• Post Reply Bookmark Topic Watch Topic
  • New Topic

Logs discoloring soon after cutting  RSS feed

 
Dennis Bangham
Posts: 8
  • Mark post as helpful
  • send pies
  • Quote
  • Report post to moderator
I cut these logs two and half weeks ago and another one week ago.  Is this sap that is discoloring? Can I still use these for growing Mushrooms?
IMG_1977.JPG
[Thumbnail for IMG_1977.JPG]
 
Cybil Opsin
Posts: 13
2
  • Mark post as helpful
  • send pies
  • Quote
  • Report post to moderator
It might be sap (idk the least thing about whether and how sap discolors wood after being cut), but let me say this...

If you cut the log two weeks ago, it is probably not a viable substrate for mushroom cultivation AS IT CURRENTLY IS. Once you cut the log, exposing some of the wood beneath the bark, it becomes open season on the wood for any mushroom spores that land on it. Since mushroom spores are constantly present in the air, chances are high that after two weeks have passed, some contaminant species probably has alteady begun to colonize the wood.

What I would consider doing if I were you would be chipping the wood and pasteurizing it. This will allow you to start with a clean slate and you can innoculate the woodchips with some grain or wood spawn of your chosen species.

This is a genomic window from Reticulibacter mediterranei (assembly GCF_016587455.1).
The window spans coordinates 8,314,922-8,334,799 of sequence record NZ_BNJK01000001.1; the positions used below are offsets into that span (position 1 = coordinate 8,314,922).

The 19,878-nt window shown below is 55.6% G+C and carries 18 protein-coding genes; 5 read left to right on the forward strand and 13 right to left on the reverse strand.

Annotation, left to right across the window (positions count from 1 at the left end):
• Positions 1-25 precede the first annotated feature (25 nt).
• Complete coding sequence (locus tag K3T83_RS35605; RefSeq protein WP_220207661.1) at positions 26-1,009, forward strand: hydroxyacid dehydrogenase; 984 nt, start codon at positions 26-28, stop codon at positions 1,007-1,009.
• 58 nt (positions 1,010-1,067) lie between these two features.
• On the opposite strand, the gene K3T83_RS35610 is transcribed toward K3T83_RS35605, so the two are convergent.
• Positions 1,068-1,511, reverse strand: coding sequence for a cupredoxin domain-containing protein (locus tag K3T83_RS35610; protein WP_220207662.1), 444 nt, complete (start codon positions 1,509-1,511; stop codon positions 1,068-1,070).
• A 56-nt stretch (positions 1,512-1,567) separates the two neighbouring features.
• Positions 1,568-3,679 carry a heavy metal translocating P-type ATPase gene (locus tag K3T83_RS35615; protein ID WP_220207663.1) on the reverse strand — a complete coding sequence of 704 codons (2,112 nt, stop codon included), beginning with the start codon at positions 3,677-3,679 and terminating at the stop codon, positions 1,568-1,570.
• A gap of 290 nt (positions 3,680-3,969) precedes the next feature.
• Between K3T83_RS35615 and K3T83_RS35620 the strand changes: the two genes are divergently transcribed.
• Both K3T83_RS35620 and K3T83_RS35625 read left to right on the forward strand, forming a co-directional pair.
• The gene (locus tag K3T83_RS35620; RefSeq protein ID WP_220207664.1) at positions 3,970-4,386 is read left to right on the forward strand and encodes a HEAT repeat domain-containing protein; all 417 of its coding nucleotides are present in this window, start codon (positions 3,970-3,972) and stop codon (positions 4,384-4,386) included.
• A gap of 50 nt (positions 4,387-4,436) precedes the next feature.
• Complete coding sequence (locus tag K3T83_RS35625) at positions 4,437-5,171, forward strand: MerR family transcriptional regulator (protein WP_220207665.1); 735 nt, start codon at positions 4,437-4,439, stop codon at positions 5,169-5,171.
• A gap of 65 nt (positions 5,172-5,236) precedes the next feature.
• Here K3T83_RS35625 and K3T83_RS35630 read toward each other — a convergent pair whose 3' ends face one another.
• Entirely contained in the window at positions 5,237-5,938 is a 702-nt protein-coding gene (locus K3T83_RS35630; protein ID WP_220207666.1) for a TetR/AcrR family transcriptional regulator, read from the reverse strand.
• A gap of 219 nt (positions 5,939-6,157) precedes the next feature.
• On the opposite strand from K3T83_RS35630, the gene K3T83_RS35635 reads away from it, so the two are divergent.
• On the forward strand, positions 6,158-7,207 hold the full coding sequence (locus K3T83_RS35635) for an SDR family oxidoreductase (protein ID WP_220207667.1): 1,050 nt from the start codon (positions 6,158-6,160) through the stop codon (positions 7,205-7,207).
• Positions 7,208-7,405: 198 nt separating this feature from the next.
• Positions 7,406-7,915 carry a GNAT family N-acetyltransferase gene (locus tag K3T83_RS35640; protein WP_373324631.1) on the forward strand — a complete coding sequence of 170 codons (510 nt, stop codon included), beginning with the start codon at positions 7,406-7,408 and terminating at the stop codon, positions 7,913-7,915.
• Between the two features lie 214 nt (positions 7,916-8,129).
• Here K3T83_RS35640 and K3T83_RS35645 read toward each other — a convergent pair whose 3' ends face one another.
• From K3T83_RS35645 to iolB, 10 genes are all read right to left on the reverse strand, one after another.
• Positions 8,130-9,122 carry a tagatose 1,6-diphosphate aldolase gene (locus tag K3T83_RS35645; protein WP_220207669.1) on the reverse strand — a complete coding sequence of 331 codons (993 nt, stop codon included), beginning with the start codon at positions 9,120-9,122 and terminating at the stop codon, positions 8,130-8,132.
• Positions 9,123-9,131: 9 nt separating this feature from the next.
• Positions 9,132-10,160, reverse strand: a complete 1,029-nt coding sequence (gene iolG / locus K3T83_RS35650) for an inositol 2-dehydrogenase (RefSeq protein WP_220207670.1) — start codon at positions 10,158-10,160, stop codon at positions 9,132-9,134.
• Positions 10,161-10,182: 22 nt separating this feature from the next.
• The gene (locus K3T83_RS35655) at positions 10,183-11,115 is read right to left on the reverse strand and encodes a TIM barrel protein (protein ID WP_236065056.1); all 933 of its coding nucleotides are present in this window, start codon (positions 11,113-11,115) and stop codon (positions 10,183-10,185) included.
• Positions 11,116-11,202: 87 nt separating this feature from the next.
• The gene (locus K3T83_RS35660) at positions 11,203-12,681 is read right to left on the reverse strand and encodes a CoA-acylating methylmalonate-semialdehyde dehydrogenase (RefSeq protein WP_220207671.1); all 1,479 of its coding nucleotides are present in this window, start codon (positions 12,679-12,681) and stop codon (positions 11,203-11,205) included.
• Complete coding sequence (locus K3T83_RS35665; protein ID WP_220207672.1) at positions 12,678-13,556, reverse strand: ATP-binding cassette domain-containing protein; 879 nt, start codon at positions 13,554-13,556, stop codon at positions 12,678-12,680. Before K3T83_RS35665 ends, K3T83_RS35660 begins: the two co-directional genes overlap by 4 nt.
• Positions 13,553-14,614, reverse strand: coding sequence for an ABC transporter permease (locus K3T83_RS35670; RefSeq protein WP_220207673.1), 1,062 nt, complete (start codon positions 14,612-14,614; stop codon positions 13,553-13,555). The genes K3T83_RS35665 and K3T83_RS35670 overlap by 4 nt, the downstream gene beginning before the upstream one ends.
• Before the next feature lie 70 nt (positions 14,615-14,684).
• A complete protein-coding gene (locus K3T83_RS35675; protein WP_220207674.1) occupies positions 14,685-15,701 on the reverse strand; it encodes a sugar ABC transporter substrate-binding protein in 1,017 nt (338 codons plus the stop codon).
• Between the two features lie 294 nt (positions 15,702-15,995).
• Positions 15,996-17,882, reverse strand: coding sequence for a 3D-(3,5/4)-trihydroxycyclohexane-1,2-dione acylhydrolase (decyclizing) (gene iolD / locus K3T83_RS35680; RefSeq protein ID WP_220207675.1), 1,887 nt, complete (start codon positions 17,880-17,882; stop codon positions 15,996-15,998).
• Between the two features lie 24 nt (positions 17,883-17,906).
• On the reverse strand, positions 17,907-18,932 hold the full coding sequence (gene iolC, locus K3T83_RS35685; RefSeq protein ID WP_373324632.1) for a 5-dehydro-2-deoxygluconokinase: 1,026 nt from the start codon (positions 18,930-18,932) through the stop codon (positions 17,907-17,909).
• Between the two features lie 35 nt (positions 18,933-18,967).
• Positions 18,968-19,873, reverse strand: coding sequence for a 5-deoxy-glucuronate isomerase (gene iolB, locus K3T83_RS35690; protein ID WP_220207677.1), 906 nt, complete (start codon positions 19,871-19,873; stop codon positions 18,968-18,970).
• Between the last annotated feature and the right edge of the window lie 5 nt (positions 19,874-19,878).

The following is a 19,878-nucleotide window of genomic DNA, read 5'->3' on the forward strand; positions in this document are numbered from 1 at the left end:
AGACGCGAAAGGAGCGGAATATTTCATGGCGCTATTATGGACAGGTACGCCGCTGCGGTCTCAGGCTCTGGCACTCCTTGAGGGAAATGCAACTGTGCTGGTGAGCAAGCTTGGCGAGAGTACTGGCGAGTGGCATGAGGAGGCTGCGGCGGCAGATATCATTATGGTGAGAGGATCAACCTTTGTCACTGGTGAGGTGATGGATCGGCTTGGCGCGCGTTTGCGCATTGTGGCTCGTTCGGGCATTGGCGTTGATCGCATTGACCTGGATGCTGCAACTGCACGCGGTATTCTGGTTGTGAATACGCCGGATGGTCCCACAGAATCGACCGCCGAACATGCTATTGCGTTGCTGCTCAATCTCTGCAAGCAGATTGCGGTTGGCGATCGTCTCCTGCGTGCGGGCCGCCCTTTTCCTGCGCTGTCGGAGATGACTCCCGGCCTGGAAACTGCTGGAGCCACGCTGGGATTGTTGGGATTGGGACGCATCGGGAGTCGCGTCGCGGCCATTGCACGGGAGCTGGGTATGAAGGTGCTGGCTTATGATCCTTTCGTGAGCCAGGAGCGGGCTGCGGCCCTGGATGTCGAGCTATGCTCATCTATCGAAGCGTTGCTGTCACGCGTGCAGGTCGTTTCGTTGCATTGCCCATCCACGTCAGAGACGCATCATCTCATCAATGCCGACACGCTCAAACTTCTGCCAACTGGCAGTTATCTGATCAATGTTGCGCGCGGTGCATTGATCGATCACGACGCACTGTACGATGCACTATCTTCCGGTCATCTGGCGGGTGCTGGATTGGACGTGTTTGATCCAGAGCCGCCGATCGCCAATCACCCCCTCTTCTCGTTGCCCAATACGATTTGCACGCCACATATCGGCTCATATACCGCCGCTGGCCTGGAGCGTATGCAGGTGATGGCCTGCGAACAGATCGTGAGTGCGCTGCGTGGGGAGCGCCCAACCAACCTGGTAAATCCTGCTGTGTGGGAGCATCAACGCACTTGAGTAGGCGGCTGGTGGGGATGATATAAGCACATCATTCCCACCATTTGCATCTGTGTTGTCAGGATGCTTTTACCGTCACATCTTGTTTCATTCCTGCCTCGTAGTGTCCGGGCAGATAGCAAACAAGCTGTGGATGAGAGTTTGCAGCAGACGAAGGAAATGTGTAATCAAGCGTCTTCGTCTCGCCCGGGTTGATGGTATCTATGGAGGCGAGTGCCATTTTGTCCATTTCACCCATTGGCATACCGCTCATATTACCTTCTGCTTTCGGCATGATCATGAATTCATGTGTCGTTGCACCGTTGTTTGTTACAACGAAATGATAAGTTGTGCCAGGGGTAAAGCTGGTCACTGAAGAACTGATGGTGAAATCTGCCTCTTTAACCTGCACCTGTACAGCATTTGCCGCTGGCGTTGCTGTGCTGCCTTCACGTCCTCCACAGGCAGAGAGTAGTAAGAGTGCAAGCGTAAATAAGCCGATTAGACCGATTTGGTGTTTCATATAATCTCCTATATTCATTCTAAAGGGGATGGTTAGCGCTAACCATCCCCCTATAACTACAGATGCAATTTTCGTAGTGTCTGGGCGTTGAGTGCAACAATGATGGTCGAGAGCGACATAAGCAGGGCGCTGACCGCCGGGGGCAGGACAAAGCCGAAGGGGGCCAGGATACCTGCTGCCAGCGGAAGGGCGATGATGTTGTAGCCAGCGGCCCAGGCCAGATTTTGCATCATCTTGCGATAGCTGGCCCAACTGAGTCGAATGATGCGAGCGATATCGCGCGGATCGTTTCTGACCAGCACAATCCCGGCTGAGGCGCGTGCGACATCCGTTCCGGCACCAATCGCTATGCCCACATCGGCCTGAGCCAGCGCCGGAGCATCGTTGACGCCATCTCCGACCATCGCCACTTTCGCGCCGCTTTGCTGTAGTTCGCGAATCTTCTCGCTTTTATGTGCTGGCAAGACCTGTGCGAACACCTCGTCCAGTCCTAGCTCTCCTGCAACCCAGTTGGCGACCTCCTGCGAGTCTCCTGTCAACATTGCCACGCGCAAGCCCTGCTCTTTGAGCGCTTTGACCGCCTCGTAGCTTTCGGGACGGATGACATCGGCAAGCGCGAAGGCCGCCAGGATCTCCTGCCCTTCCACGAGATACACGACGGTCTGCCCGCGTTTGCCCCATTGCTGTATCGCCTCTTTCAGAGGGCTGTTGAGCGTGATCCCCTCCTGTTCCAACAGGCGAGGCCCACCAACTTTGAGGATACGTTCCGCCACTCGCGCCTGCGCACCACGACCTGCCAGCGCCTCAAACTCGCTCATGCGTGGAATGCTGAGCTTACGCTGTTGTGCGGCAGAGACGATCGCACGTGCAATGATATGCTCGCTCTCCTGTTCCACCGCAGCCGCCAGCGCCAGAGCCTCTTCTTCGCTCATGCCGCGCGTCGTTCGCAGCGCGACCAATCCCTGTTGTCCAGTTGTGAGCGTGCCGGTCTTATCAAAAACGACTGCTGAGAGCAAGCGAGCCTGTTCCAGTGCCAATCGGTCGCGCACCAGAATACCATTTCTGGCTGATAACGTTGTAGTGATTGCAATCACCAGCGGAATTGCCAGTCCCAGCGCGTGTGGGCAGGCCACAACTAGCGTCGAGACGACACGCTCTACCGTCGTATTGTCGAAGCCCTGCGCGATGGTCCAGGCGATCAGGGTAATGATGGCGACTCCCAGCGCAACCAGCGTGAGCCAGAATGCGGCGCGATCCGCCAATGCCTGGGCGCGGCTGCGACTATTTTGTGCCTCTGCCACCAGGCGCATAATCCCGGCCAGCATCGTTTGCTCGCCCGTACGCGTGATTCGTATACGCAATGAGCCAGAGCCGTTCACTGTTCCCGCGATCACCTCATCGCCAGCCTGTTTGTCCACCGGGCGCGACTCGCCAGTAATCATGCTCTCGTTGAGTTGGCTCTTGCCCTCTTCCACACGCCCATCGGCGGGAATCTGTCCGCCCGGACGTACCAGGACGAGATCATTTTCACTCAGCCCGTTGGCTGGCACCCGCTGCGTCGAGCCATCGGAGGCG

Leaving visual appearance to one side (someone else with more experience can speak to that), theoretically you have little chance of success innoculating a whole log if the log has been sitting around for two weeks being cut. Its for the same reason you wouldn't use hydrated straw that had been sitting around for 2 weeks (you would have to pasterurize it first).
 
Adam Pickatti
Posts: 5
  • Mark post as helpful
  • send pies
  • Quote
  • Report post to moderator
Those logs are infected with something already bud. Tree may have been sick with a disease or standing dead but yeah you shouldn't try to inoculate those, it might work if you try oysters but they will be fighting off this competitor the whole time. Much better to cut some new logs in fall or winter from a healthy living tree, 3-6 inch diameter is ideal if you want to see fruit sooner rather than later, smaller and they dry to easy bigger and it takes a few years to fruit mushrooms.

And you do want to wait a few weeks after cutting to plug so the natural antifungal defenses of the tree wear off, but not to long or they will grow competitors.
 
Will Meginley
Posts: 115
Location: Concord, New Hampshire
6
food preservation forest garden hunting tiny house trees woodworking
  • Mark post as helpful
  • send pies
  • Quote
  • Report post to moderator
That's definitely a fungus of some kind. If it didn't already look like that when you cut it then there might still be hope, though. It takes time for a fungus to work its way into a chunk of wood that size, especially since it's only working in from the ends. (Good thing you left the bark on.) Try cutting an inch or so off of each end until you get past the discoloration. With luck you won't lose much. Then inoculate as normal. Even if a small amount of the wild fungus remains in the log it will have to compete with all of your plugs. Odds are it'll probably lose.
  • Post Reply Bookmark Topic Watch Topic
  • New Topic
Boost this thread!